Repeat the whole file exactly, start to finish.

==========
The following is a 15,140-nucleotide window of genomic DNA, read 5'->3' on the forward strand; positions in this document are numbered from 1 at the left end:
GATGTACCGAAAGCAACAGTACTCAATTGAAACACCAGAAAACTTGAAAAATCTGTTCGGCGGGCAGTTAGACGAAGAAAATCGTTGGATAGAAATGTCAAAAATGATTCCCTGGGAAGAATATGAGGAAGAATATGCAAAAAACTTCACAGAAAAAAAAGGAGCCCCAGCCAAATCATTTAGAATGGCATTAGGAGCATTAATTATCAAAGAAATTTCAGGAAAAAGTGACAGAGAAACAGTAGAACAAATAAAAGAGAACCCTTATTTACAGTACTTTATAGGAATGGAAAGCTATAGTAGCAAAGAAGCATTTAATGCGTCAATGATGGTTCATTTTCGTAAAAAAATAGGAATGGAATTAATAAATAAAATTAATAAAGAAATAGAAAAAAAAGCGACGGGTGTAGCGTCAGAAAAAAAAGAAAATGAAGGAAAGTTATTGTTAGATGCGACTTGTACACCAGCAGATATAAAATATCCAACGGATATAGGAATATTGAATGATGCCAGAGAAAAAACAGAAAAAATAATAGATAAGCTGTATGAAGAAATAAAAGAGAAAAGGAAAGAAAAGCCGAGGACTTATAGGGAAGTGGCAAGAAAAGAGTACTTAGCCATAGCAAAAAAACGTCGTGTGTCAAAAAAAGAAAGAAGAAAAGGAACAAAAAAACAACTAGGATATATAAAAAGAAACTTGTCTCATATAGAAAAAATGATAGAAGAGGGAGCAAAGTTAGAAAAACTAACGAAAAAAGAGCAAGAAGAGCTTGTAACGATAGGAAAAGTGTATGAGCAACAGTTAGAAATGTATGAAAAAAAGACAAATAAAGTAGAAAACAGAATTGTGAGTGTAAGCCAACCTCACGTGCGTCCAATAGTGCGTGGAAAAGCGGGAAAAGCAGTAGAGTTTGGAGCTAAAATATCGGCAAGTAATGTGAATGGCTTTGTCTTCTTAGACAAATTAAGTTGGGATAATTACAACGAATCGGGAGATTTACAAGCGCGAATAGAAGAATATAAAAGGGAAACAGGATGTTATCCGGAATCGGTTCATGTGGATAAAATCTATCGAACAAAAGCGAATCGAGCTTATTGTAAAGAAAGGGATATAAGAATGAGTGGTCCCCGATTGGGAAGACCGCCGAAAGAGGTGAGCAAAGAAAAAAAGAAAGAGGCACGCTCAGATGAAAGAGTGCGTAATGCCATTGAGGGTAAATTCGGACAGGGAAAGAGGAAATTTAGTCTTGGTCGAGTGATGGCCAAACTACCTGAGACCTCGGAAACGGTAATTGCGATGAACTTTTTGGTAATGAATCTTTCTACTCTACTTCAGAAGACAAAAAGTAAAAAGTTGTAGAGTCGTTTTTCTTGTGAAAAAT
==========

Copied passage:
The following is a 15,140-nucleotide window of genomic DNA, read 5'->3' on the forward strand; positions in this document are numbered from 1 at the left end:
GATGTACCGAAAGCAACAGTACTCAATTGAAACACCAGAAAACTTGAAAAATCTGTTCGGCGGGCAGTTAGACGAAGAAAATCGTTGGATAGAAATGTCAAAAATGATTCCCTGGGAAGAATATGAGGAAGAATATGCAAAAAACTTCACAGAAAAAAAAGGAGCCCCAGCCAAATCATTTAGAATGGCATTAGGAGCATTAATTATCAAAGAAATTTCAGGAAAAAGTGACAGAGAAACAGTAGAACAAATAAAAGAGAACCCTTATTTACAGTACTTTATAGGAATGGAAAGCTATAGTAGCAAAGAAGCATTTAATGCGTCAATGATGGTTCATTTTCGTAAAAAAATAGGAATGGAATTAATAAATAAAATTAATAAAGAAATAGAAAAAAAAGCGACGGGTGTAGCGTCAGAAAAAAAAGAAAATGAAGGAAAGTTATTGTTAGATGCGACTTGTACACCAGCAGATATAAAATATCCAACGGATATAGGAATATTGAATGATGCCAGAGAAAAAACAGAAAAAATAATAGATAAGCTGTATGAAGAAATAAAAGAGAAAAGGAAAGAAAAGCCGAGGACTTATAGGGAAGTGGCAAGAAAAGAGTACTTAGCCATAGCAAAAAAACGTCGTGTGTCAAAAAAAGAAAGAAGAAAAGGAACAAAAAAACAACTAGGATATATAAAAAGAAACTTGTCTCATATAGAAAAAATGATAGAAGAGGGAGCAAAGTTAGAAAAACTAACGAAAAAAGAGCAAGAAGAGCTTGTAACGATAGGAAAAGTGTATGAGCAACAGTTAGAAATGTATGAAAAAAAGACAAATAAAGTAGAAAACAGAATTGTGAGTGTAAGCCAACCTCACGTGCGTCCAATAGTGCGTGGAAAAGCGGGAAAAGCAGTAGAGTTTGGAGCTAAAATATCGGCAAGTAATGTGAATGGCTTTGTCTTCTTAGACAAATTAAGTTGGGATAATTACAACGAATCGGGAGATTTACAAGCGCGAATAGAAGAATATAAAAGGGAAACAGGATGTTATCCGGAATCGGTTCATGTGGATAAAATCTATCGAACAAAAGCGAATCGAGCTTATTGTAAAGAAAGGGATATAAGAATGAGTGGTCCCCGATTGGGAAGACCGCCGAAAGAGGTGAGCAAAGAAAAAAAGAAAGAGGCACGCTCAGATGAAAGAGTGCGTAATGCCATTGAGGGTAAATTCGGACAGGGAAAGAGGAAATTTAGTCTTGGTCGAGTGATGGCCAAACTACCTGAGACCTCGGAAACGGTAATTGCGATGAACTTTTTGGTAATGAATCTTTCTACTCTACTTCAGAAGACAAAAAGTAAAAAGTTGTAGAGTCGTTTTTCTTGTGAAAAAT